Fall Armyworm: The number one enemy of farmers in West and Central Africa
Banana Bunchy Top Disease (BBTD) causes yield losses of 100% in severe cases and even leads to banana plantations being abandoned.
In a webinar hosted on Tuesday by the West and Central African Council for Agricultural Research and Development (CORAF), the most formidable of the emerging biological risks are the armyworm.
To manage these biohazards, there is a normal process which first involves the observation of the facts, the identification of the biological risk, early warning, awareness raising and control actions.
“In West and Central Africa, this approach has problems. The observation is often made but the identification is not spontaneous for most countries.
Early warning is not often done or when it is “is done, it is limited. We note the awareness but the control actions are not always immediate”, said Dr Rachidatou Sikirou, Phytopathologist researcher at the National Institute of Agronomic Research of Benin (INRAB).
“If the procedures are not normal to be able to quickly manage these biological risks in West and Central Africa, this is due to the insufficiency and the lack of skills for rapid identification.
“There is also the low availability. resources and support at the national level for the management of biological risks; the weak equipment and financial capacity of the structures in charge of surveillance.
“However, there are some efforts that are being noticed. introduction of the armyworm, each state has financed interventions with its own resources,” says Dr Rachidatou.
The main interventions to manage the scourge of biological risks relate to building the capacities of actors on emergency measures, awareness-raising and short-term control measures.
Monitoring of the pest in the field is necessary as well as the use of local methods to control crop enemies. These methods are based on the use of ash, sand, soapy water and the extract of local plants.
All experts from West and Central Africa must be supported by various technical and financial partners including the United Nations Food and Agriculture Organization (FAO), the African Development Bank (AfDB) , ECOWAS, UEMOA, GIZ etc. in the management of armyworm.
Rachidatou added that “Synergy for a better fight.”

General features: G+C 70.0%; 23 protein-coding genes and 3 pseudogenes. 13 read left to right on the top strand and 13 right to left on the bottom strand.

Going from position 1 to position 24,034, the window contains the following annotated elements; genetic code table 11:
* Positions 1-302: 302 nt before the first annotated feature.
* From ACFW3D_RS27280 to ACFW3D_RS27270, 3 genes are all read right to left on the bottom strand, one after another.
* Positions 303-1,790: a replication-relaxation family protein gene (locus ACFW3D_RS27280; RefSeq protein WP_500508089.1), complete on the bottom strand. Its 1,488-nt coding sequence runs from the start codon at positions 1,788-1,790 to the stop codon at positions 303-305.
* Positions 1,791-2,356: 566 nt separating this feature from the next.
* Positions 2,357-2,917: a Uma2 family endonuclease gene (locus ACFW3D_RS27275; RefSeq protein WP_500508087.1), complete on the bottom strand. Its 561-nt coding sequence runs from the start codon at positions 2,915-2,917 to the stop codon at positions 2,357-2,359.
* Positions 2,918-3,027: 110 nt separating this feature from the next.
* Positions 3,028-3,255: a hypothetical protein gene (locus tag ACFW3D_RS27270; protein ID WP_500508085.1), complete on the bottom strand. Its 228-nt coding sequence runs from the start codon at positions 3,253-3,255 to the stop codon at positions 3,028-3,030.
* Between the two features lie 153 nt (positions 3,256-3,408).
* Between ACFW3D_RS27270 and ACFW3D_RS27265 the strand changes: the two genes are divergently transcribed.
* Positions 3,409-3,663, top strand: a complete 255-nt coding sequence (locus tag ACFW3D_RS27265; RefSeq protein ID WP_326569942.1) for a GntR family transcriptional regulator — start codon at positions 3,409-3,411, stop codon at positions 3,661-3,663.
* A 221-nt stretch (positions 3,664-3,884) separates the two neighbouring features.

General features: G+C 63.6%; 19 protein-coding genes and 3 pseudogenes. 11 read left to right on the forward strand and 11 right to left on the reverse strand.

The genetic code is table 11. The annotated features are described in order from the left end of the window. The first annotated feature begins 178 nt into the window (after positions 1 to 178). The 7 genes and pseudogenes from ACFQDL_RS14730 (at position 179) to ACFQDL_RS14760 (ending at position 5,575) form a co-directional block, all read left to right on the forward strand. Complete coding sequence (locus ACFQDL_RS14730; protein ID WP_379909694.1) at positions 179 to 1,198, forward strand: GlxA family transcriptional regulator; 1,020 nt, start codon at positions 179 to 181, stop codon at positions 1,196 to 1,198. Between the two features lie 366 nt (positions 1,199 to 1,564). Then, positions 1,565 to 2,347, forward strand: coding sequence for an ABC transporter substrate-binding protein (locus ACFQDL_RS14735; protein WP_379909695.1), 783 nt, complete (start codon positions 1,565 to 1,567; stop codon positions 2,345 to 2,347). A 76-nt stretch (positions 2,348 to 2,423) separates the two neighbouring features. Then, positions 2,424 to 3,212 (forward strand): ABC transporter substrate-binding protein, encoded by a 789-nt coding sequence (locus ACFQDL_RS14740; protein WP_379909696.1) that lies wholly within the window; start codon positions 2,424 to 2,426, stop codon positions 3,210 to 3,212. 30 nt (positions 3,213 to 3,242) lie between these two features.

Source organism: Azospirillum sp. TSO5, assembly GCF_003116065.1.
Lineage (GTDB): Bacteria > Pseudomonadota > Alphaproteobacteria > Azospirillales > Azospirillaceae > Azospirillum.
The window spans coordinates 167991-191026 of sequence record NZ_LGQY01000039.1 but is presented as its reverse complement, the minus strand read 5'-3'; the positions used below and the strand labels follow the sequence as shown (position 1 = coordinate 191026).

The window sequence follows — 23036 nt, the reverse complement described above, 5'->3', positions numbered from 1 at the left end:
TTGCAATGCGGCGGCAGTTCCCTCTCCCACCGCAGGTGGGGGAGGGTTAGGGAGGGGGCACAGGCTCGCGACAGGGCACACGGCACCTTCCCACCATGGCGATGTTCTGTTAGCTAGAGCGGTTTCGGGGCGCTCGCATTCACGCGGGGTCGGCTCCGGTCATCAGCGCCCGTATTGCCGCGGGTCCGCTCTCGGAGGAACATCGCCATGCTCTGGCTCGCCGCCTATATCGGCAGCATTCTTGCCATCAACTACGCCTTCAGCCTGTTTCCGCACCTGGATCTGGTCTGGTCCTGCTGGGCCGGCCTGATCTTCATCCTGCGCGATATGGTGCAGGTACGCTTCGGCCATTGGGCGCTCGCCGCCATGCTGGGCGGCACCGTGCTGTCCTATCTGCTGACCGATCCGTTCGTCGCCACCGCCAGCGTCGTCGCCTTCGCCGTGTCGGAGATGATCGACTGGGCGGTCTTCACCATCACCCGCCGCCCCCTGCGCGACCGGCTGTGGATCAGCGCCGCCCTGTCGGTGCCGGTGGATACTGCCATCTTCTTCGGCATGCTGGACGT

The support must especially include the collaboration of national action plans against biohazards. Funding of medium and short-term research projects in certain countries to develop sustainable technologies and approaches for armyworm management.
The scaling up of promising control methods, the creation of national committees on sanitary and phytosanitary measures. Efforts have also been made in terms of scientific research, especially with regard to the armyworm.
Biology and ecology were studied, the relationship between the insect and its auxiliaries, biological control based on the use of parasitoids and natural plant extracts.
On all of these biological risks, efforts have been made to find solutions that can eradicate this scourge. National plans for the control of fruit flies and white flies have been drawn up.
In order to better manage crises linked to biological risks, experts recommend a framework for consultation between researchers and producers for the expression of constraints, relevant innovation points, the consideration of producers’ know-how according to research standards, the joint involvement of international research institutions and universities in research and development projects.
Joint dissemination of research results by national and international organizations. The creation of development platforms with the help of development actors including NGOs, producers, national development and agricultural agencies.
The creation of a platform for the exchange of research articles between the countries of West and Central Africa. A partnership between national and international research institutions.
Pests, especially armyworms, represent a real obstacle for agricultural production in West and Central Africa.
It is urgent that all the players, experts and governments get more involved in solving this problem and thus further boost the agricultural sector in these areas.